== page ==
Defending Life Here – By Defending It “Over There”
- By Alan Sears
- Posted Feb 19, 2014
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Not everyone understands why an organization like Alliance Defending Freedom – a group that has its hands more than full grappling with the extraordinary legal challenges facing those who want to live out their faith, honor marriage, and preserve human life in the U.S. – would want to extend itself into the legal defense of people beyond our own borders. Don’t the good people of Asia, Africa, South America, and Europe have enough able attorneys of their own, without our having to spread our own ministry’s resources a little thinner?
Well, yes – and no. Certainly the world doesn’t lack for lawyers, many of them Christian, many of them extremely gifted and with courage aplenty to take on the great challenges unique to their own nations. Only … it’s a small world, now, as the Disney folks like to remind us, and as it keeps shrinking, the legal challenges to people of faith become increasingly less unique. The bells that toll for our brothers and sisters overseas are now ringing within earshot of American courtrooms. What impacts these other nations will – sooner than later – impact your family and mine as well.
President Franklin Roosevelt used to explain Lend Lease – his program for sharing resources with England to fight a global war we were not yet involved in – by comparing the situation to a man whose neighbor’s house was on fire. If the other house were burning, couldn’t the man at least turn his garden hose on the flames … not only out of duty to his neighbor, but to keep the flames from spreading to his own home?
While it’s getting warmer in our country, the flames are already burning hot in nations like India, where, in recent years, hundreds of thousands of believers have been attacked and, in many cases, killed for their faith. The All India Christian Council estimates that 84,000 people have been accused of violence against Christians in India’s Orissa province alone – and yet only 478 of those have been convicted … mostly for “smaller” offenses, like burning houses and damaging property. Only nine people have been convicted for their role in killing Christians.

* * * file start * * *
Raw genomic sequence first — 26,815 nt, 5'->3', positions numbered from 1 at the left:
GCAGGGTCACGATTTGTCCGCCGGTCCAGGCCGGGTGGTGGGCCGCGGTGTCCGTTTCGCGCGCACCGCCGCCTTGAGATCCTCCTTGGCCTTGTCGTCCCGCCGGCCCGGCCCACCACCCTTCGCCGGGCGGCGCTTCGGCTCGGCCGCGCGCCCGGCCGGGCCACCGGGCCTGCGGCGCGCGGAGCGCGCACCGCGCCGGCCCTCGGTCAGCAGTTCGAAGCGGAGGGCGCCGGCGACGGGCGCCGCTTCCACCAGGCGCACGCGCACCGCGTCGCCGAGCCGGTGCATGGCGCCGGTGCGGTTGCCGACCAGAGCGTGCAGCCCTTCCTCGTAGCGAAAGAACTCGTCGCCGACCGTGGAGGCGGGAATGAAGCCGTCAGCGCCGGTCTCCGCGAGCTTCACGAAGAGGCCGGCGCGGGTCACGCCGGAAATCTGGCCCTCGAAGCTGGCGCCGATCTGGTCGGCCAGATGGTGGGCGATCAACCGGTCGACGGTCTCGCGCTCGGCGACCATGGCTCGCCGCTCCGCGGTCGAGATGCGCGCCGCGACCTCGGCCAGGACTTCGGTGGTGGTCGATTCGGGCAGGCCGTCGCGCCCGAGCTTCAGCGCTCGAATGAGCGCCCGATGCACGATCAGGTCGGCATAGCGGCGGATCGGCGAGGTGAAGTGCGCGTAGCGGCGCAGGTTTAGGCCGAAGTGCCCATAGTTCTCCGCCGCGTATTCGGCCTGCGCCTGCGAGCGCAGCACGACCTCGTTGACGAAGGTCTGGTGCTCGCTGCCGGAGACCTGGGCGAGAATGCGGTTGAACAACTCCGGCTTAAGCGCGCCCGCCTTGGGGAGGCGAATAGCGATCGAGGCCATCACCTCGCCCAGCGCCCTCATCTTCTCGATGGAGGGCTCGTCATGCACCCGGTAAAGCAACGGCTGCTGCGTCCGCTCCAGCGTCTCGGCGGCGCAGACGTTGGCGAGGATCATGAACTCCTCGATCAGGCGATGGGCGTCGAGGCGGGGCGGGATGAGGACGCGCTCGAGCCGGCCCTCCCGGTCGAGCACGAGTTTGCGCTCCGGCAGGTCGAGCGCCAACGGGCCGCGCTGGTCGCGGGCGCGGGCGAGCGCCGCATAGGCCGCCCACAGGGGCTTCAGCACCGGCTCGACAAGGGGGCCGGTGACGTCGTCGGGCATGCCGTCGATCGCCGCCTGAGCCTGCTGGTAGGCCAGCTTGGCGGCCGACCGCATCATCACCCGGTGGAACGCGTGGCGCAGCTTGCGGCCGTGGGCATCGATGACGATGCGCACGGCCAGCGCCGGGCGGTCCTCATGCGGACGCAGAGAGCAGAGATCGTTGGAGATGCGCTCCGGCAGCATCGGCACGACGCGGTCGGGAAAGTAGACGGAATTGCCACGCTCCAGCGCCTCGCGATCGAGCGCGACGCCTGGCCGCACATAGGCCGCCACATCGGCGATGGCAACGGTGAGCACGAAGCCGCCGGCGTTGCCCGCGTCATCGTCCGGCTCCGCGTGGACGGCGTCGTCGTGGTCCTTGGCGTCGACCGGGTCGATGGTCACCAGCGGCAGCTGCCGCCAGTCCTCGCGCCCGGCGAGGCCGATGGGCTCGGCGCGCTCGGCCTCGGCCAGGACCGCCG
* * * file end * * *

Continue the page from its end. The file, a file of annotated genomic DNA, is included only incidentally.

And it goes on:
On February 8, Tehmina Arora – who lives and works in India – testified before the U.S. House Subcommittee on Africa, Global Health, Global Human Rights, and International Organizations about the increasing persecution of Christians in India and how few of the persecutors are being punished for their crimes.
“Christians should have their legal rights protected no matter what country they are in,” Arora says. “The persecution of Christians in India calls for a concerted legal effort to deter future attacks and to bring about justice. Emergency measures must be taken to stop the brutal torture and ruthless murder of Christians and the senseless destruction of their property.”
Most of the violence in India is being caused by religious extremism – in Belgium, the government itself is helping to perpetrate things. Incredibly, on February 6, Belgium’s Chamber of Deputies actually voted 86-44 to pass a law allowing children to kill themselves. Our attorneys provided legal analysis to members of the Belgian Parliament, pointing out the law’s underlying premise: that life is not worth living, and that children are somehow emotionally mature enough to make such grave decisions about their own lives.
“No civilized society allows children to kill themselves,” says Senior Legal Counsel Roger Kiska. “Belgium’s decision to allow this is grotesquely abhorrent and inhumane. [It] exploits vulnerable children by handing to them a ‘freedom’ that they are completely ill-equipped to bear.”
Please be in prayer for our overseas attorneys, as they work diligently to preserve and defend life for all of us by heading off legal extremities that threaten – more deeply than most of us realize – the sanctity of life in our own nation.
Author: Alan Sears